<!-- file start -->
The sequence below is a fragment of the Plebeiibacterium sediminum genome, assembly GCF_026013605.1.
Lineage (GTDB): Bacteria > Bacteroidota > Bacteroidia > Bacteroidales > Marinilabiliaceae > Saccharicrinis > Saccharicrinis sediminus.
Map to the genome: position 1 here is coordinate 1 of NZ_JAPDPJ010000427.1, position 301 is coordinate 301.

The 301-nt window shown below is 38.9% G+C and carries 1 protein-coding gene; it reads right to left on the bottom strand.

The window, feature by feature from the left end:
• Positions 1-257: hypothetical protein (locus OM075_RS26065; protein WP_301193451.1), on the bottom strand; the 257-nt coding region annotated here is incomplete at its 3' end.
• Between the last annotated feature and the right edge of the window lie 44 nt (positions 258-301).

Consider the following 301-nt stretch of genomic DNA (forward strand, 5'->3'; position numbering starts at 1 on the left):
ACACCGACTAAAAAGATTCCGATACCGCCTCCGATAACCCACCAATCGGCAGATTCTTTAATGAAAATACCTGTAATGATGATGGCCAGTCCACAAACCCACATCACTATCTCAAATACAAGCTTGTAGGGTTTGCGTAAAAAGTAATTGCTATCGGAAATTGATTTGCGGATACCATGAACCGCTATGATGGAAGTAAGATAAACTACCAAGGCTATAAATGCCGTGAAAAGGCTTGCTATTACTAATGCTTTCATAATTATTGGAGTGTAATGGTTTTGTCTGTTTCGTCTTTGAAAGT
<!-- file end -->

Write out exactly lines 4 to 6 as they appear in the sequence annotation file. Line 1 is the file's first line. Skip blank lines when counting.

The 301-nt window shown below is 38.9% G+C and carries 1 protein-coding gene; it reads right to left on the bottom strand.

The window, feature by feature from the left end:
• Positions 1-257: hypothetical protein (locus OM075_RS26065; protein WP_301193451.1), on the bottom strand; the 257-nt coding region annotated here is incomplete at its 3' end.